By Julia Newman ’19
Eight thousand people in the United States die each year while waiting for a viable heart transplant, but recent baboon studies suggest that scientists may one day be able to drastically decrease this statistic. Finding enough human organ donors can be extremely difficult, which has led researchers to investigate cross-species transplants within the last few decades. However, given that many donated human organs are rejected by the receiver’s immune system, it is not surprising that this rejection response is even quicker and stronger with organs from alternate species.
Despite this complication, researchers recently recorded a baboon that survived for nearly three years with a pig’s heart—a groundbreaking record. The key to the success was an antibody able to bind to a receptor called CD40, which is found on certain immune cells. By binding to it, the antibody prevented the immune response that normally causes clotting around the transplanted heart and eventually organ rejection. Although it will still be a long time before cross-species transplants could reliably be used in humans, the success of this research proves that it may not be as far off as scientists once thought.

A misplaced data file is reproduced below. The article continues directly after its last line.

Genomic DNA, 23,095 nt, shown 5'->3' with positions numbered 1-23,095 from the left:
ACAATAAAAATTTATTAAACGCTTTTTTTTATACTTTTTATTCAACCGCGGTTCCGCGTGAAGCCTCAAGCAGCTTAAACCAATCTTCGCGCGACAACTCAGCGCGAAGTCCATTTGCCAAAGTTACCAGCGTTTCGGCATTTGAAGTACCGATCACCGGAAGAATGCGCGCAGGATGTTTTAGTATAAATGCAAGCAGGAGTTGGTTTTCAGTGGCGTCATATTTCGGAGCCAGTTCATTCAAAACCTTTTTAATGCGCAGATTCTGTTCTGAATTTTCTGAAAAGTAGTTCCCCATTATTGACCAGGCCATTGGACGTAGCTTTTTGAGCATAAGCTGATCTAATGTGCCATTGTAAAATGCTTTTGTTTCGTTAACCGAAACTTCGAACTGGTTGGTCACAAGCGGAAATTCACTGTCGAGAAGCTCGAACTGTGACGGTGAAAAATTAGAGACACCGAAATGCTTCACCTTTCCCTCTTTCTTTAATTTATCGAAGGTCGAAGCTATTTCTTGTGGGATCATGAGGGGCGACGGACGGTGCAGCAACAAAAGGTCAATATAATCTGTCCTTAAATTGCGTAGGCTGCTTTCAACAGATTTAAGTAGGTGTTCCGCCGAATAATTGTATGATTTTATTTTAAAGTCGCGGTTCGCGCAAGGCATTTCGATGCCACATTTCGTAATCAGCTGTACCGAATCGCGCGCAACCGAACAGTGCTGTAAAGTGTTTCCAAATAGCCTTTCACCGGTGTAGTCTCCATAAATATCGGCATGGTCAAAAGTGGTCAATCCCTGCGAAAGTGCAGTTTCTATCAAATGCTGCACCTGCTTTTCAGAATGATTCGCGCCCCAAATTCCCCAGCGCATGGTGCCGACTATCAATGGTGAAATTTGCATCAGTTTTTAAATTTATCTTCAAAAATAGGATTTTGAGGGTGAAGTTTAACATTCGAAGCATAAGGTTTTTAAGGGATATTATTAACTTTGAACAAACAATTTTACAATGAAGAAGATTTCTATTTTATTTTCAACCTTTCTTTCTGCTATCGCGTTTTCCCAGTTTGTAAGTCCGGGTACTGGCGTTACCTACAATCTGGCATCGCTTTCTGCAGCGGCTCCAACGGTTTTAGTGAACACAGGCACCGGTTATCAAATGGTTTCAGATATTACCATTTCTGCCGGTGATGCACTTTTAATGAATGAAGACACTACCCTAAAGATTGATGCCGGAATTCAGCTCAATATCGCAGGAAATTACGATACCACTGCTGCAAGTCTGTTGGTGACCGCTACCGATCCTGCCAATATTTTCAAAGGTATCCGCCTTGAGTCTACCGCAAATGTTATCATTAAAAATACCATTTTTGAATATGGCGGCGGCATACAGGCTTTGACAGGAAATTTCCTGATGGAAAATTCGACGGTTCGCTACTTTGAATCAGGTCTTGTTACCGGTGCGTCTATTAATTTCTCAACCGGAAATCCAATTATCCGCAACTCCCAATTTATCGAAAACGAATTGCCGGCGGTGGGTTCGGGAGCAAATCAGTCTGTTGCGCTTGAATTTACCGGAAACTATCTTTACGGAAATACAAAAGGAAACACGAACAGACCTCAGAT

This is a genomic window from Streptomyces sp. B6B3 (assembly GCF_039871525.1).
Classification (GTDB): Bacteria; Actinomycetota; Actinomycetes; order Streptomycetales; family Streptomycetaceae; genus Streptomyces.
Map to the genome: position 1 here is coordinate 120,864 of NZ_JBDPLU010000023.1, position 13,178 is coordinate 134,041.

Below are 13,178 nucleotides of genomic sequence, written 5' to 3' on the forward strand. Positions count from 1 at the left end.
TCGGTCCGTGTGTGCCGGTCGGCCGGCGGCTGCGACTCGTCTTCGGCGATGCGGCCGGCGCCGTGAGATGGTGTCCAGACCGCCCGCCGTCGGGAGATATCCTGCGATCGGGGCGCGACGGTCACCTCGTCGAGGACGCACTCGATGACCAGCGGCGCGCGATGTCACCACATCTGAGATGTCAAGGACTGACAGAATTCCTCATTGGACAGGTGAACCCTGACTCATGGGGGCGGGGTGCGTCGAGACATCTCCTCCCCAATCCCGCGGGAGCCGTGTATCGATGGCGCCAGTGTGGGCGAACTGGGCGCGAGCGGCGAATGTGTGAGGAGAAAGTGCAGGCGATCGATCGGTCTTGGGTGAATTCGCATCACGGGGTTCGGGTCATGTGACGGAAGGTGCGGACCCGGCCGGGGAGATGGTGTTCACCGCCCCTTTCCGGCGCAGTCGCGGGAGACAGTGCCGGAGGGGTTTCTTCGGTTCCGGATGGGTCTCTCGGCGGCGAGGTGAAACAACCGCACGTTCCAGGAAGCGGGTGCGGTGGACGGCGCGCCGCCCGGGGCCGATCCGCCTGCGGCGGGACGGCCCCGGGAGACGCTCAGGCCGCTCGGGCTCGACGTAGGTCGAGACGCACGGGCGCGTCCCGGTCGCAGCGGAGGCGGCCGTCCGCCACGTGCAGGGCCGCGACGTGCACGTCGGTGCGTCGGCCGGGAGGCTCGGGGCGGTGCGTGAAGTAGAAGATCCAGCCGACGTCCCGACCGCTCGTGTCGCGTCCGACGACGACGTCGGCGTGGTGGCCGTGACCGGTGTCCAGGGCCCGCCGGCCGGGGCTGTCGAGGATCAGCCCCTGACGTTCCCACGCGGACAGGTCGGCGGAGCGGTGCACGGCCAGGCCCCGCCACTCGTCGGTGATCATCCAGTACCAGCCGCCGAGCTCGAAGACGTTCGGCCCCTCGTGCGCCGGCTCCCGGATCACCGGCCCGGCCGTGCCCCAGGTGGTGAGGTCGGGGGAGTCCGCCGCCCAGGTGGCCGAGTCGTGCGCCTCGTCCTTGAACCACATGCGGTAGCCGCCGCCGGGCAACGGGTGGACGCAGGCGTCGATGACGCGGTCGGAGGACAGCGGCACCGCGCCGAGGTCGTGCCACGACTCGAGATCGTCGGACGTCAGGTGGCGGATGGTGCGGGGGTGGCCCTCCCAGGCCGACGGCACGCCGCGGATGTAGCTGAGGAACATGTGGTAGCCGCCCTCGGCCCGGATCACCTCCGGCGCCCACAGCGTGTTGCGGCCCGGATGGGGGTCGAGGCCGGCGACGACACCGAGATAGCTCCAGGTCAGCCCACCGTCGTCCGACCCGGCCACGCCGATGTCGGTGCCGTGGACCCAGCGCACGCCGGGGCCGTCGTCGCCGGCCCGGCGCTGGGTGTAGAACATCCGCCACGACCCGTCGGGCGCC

- Servick, Researchers keep pig hearts alive in baboons for more than 2 years. American Association for the Advancement of Science (2016).
Photo Retrieved From: https://cdn.rt.com/files/2016.04/original/57045302c36188860d8b45cd.jpg